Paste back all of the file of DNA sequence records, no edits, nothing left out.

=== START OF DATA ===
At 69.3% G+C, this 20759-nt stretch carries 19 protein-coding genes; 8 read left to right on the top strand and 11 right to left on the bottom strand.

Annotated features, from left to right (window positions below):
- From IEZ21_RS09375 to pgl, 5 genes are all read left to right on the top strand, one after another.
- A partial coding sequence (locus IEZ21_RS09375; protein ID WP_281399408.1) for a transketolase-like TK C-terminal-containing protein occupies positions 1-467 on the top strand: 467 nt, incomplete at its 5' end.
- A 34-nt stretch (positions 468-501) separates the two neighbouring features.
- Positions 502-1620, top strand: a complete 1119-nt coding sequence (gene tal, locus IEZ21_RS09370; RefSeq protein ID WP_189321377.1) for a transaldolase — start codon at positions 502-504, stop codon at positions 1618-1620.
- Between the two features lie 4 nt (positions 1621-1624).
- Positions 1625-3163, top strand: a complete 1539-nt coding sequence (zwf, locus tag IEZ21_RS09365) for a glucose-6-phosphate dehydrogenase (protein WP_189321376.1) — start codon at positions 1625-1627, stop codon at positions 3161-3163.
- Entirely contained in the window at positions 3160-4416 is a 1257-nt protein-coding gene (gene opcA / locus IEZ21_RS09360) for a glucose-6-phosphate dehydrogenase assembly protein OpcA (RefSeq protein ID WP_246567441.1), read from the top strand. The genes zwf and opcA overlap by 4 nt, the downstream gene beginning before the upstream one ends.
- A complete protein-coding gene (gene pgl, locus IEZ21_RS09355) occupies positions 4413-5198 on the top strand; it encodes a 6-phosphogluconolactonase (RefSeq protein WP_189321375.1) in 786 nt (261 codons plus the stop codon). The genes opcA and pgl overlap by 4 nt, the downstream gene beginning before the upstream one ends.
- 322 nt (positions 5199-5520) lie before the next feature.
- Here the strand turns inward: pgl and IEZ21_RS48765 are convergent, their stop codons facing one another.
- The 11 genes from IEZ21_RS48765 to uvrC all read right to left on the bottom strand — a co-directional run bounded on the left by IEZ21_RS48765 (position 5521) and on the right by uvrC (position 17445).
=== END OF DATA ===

At 69.3% G+C, this 20759-nt stretch carries 19 protein-coding genes; 8 read left to right on the top strand and 11 right to left on the bottom strand.

Annotated features, from left to right (window positions below):
- From IEZ21_RS09375 to pgl, 5 genes are all read left to right on the top strand, one after another.
- A partial coding sequence (locus IEZ21_RS09375; protein ID WP_281399408.1) for a transketolase-like TK C-terminal-containing protein occupies positions 1-467 on the top strand: 467 nt, incomplete at its 5' end.
- A 34-nt stretch (positions 468-501) separates the two neighbouring features.
- Positions 502-1620, top strand: a complete 1119-nt coding sequence (gene tal, locus IEZ21_RS09370; RefSeq protein ID WP_189321377.1) for a transaldolase — start codon at positions 502-504, stop codon at positions 1618-1620.
- Between the two features lie 4 nt (positions 1621-1624).
- Positions 1625-3163, top strand: a complete 1539-nt coding sequence (zwf, locus tag IEZ21_RS09365) for a glucose-6-phosphate dehydrogenase (protein WP_189321376.1) — start codon at positions 1625-1627, stop codon at positions 3161-3163.
- Entirely contained in the window at positions 3160-4416 is a 1257-nt protein-coding gene (gene opcA / locus IEZ21_RS09360) for a glucose-6-phosphate dehydrogenase assembly protein OpcA (RefSeq protein ID WP_246567441.1), read from the top strand. The genes zwf and opcA overlap by 4 nt, the downstream gene beginning before the upstream one ends.
- A complete protein-coding gene (gene pgl, locus IEZ21_RS09355) occupies positions 4413-5198 on the top strand; it encodes a 6-phosphogluconolactonase (RefSeq protein WP_189321375.1) in 786 nt (261 codons plus the stop codon). The genes opcA and pgl overlap by 4 nt, the downstream gene beginning before the upstream one ends.
- 322 nt (positions 5199-5520) lie before the next feature.
- Here the strand turns inward: pgl and IEZ21_RS48765 are convergent, their stop codons facing one another.
- The 11 genes from IEZ21_RS48765 to uvrC all read right to left on the bottom strand — a co-directional run bounded on the left by IEZ21_RS48765 (position 5521) and on the right by uvrC (position 17445).